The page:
10. Locke made the classic attack upon innate ideas in his Essay Concerning Human Understanding (1690), ed. A. C. Fraser (2 vols.; Oxford, 1894), I, cxvi and 38 ff.:

[They took men away] from the use of reason and judgement, and put them on believing and taking upon trust, without further examination. . . . Nor is it a small power it gives one man over another to have the authority to be the dictator of principles and teacher of unquestionable truths, and to make a man swallow that for an innate principle which may serve to his purpose who teacheth them [I, 116].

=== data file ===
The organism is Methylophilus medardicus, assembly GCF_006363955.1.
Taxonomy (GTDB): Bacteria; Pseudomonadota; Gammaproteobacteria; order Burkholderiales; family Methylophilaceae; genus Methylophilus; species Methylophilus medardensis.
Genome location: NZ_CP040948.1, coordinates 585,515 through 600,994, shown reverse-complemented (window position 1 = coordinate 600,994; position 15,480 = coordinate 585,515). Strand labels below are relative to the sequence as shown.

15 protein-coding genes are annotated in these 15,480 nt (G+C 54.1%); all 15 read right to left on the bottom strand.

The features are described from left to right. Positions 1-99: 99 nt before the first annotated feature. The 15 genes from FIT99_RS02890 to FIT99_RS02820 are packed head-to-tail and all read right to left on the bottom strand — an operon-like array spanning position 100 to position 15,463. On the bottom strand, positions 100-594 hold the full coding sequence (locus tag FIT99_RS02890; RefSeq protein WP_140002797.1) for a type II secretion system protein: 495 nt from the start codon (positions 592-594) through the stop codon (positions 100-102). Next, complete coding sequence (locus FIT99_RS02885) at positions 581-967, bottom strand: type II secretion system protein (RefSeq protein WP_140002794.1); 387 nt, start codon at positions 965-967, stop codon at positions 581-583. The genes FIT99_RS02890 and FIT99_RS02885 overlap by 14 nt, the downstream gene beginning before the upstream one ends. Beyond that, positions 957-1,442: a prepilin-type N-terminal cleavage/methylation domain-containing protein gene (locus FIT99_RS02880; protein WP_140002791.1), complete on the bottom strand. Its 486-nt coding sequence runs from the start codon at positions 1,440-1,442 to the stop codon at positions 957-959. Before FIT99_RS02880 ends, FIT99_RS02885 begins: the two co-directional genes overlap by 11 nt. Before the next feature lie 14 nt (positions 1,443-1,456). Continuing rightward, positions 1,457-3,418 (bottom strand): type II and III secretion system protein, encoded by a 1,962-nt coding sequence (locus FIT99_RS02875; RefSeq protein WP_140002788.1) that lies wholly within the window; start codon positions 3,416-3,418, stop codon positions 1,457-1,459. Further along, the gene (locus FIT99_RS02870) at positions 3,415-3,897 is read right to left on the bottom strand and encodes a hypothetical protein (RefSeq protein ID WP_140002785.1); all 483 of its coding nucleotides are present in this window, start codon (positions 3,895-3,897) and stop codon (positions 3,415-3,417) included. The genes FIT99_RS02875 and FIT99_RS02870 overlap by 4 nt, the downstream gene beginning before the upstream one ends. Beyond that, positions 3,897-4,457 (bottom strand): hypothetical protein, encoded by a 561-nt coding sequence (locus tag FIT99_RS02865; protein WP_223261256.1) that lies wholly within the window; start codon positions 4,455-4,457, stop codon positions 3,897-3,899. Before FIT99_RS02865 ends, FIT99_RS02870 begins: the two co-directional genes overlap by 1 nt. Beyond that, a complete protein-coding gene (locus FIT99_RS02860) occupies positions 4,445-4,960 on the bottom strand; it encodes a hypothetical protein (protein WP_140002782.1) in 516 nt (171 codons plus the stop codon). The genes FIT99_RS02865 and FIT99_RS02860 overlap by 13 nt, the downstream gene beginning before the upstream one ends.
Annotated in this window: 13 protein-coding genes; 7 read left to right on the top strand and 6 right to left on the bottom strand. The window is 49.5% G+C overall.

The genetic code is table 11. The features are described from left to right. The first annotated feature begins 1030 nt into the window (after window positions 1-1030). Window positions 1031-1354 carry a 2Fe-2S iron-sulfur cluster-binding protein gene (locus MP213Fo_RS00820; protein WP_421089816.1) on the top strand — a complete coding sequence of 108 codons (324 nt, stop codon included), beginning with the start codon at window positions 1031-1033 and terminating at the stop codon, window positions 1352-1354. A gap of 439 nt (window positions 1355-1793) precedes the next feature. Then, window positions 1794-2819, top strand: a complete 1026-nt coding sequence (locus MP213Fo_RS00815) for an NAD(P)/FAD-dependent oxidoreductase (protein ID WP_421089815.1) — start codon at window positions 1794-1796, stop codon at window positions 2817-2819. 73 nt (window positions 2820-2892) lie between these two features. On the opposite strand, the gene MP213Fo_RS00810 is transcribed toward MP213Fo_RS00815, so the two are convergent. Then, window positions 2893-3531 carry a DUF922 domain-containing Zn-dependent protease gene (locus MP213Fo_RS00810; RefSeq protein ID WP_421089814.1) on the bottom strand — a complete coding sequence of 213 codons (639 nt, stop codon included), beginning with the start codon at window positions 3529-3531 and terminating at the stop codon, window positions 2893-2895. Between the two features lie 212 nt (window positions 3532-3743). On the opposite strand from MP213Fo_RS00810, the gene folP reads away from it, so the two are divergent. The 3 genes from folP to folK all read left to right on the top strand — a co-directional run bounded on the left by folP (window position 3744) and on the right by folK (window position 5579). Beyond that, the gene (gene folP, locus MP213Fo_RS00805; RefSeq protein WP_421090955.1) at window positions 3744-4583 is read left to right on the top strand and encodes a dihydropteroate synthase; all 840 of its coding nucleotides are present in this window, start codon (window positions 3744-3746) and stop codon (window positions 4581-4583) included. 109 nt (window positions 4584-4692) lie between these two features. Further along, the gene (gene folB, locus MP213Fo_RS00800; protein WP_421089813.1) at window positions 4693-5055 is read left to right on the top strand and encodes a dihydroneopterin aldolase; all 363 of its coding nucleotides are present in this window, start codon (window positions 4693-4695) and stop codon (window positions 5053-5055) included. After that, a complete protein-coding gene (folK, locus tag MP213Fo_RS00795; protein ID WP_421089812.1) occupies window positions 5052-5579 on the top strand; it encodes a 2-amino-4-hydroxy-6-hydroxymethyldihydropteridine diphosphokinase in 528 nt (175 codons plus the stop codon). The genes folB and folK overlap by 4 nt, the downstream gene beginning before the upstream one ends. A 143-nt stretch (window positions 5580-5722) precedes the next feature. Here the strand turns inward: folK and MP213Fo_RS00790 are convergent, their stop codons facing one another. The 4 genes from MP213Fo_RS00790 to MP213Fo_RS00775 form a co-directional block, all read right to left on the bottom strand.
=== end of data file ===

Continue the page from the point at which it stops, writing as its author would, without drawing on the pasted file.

In the article “Finite,” Encyclopédie, VI, 817, d’Alembert ridicules those who claim we must have an innate idea of infinity because we have an innate idea of God, who is infinite. They assert we know God before finite creatures and we know creatures only through the idea we have of God, passing from the infinite to the finite. The absurd notion that we derive our knowledge of the finite from our idea of the infinite d’Alembert feels should alone be enough to upset the system of innate ideas.

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